RBA governor pours cold water on 2022 interest rate hike


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The Reserve Bank of Australia The governor poured cold water on market forecasts that Australia’s interest rate could rise next year, saying it is “still plausible” that rates will rise as expected in 2024.
In a speech to the Australian Business Economists (ABE), RBA Governor Philip Lowe said that while inflation is improving better than expected, Australia economy still has “a long way to go”.

“I would like to repeat a point I raised a few weeks ago, which is that the latest data and forecasts do not justify an increase in the cash rate in 2022,” Dr Lowe said.

RBA Governor Philip Lowe said current forecasts “do not justify” an interest rate hike next year. (Sydney Morning Herald)

“The economy and inflation are expected to develop very differently from our central scenario for the board to consider an interest rate hike next year.”

Dr Lowe said the RBA forecasts that core inflation – one of the named triggers of an interest rate hike – will reach a midpoint by the end of 2023.

But just hitting inflation targets may not be enough to push rates up, which currently stand at an all-time high of 0.1%.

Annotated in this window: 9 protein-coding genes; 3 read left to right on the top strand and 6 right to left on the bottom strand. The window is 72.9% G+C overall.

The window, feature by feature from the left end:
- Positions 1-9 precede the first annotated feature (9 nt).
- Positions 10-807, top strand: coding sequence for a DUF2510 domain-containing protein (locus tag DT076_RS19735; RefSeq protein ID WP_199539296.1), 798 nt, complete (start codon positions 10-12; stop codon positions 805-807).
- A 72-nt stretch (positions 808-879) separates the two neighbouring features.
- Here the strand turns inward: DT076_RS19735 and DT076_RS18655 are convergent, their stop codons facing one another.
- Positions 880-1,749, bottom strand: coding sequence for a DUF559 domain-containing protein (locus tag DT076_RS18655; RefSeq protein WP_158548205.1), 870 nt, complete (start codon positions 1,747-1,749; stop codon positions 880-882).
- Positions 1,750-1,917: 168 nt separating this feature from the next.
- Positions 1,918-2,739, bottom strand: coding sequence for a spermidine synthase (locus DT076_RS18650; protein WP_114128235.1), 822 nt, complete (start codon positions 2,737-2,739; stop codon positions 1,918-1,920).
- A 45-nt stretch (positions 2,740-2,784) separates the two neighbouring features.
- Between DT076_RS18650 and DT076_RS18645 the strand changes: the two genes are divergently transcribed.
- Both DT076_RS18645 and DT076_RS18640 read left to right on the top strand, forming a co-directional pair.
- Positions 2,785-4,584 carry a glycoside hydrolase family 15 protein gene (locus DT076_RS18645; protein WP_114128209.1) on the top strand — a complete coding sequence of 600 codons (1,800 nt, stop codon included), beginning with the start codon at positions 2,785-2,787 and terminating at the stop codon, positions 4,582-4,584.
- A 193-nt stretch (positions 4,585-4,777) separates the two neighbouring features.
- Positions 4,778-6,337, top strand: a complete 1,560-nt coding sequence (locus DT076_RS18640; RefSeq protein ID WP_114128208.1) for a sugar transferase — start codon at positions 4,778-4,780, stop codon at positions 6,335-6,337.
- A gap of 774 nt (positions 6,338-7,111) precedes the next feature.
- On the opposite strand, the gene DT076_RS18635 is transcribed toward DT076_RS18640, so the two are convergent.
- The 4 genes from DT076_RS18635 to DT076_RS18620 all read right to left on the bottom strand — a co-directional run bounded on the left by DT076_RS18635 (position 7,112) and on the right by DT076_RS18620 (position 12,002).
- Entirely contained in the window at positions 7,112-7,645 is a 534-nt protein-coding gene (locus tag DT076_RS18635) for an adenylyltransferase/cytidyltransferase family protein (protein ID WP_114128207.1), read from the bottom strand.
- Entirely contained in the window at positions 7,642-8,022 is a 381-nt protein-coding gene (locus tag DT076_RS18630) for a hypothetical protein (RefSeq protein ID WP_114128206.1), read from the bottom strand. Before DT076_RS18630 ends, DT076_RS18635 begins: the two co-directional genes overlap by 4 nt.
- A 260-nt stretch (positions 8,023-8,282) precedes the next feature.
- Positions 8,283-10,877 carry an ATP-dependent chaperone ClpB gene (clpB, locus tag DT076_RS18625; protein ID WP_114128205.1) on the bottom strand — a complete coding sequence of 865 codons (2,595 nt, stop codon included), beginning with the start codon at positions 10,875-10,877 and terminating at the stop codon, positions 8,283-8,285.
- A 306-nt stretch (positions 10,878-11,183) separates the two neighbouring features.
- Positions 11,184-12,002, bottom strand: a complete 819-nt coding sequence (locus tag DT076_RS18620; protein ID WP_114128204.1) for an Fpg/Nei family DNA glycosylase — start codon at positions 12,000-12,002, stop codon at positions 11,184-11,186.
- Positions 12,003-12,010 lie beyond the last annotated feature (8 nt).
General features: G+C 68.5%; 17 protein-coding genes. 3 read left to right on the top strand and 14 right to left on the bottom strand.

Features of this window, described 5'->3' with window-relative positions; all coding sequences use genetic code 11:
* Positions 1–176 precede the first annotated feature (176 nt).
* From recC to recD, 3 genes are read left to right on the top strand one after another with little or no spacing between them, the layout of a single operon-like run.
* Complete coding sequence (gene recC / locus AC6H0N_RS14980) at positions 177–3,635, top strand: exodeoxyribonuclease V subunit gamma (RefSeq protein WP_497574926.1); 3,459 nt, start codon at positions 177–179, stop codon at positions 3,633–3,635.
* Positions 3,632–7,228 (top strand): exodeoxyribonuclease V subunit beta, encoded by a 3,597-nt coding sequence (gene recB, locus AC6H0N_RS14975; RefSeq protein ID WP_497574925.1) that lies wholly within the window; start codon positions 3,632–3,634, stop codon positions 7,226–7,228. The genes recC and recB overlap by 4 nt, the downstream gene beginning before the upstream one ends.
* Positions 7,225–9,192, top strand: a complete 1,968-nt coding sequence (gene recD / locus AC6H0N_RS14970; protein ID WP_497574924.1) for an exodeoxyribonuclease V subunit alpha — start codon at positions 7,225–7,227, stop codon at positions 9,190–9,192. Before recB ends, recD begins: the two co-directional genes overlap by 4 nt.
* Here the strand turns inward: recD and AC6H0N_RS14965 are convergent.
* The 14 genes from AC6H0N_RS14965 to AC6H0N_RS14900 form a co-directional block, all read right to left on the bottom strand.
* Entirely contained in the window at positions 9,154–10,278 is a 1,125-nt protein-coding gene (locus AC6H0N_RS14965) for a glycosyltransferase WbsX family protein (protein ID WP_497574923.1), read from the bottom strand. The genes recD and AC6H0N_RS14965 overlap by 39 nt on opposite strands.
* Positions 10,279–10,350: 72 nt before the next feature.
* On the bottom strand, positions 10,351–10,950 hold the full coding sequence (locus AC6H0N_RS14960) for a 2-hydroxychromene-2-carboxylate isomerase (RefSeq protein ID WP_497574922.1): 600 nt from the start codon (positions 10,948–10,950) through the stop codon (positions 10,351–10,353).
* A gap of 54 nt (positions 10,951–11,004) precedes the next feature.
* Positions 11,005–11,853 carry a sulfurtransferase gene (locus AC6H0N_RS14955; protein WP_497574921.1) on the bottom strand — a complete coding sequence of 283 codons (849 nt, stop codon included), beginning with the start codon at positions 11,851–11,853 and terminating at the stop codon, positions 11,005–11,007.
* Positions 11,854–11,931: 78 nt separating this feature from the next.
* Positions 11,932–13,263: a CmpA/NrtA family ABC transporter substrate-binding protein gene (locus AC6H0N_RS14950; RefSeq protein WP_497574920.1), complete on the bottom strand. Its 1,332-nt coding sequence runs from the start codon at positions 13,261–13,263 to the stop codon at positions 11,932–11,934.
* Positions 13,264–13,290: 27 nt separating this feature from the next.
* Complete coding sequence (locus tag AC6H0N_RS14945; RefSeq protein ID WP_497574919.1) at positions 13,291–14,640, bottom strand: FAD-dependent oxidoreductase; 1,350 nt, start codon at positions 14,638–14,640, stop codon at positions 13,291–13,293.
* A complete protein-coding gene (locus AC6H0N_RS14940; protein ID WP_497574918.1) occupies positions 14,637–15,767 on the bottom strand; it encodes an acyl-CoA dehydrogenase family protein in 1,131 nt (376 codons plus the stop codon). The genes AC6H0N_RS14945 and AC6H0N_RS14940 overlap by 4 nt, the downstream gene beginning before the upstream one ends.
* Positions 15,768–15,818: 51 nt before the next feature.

“If that happened, it would be the first time in nearly seven years that we will be halfway through. That, in itself, does not justify an increase in the cash rate,” said Dr Lowe.

“As I said, a lot will depend on the path of the economy and inflation at the time.

“It is still plausible that the first increase in the cash rate will not come before 2024.”

The RBA board said it would be patient while waiting to increase the cash rate. (LOUIE DOUVIS)

The scrutiny of Australian interest rates comes as many experts attribute record rates to the country’s currently booming real estate market.

Dr Lowe said it might be justified to raise interest rates before 2024 if the opening of Australia’s borders results in an influx of migrant workers far beyond expectations.

“There is also the question of the effect on labor supply of the reopening of the international border. It is therefore possible that faster than expected progress will continue to be made towards achieving the ‘inflation target,’ said Dr Lowe.

“If this is the case, the cash rate should be increased before 2024. It is also possible that progress will be slower than expected, which would cause the cash rate to be maintained at current levels for longer. “

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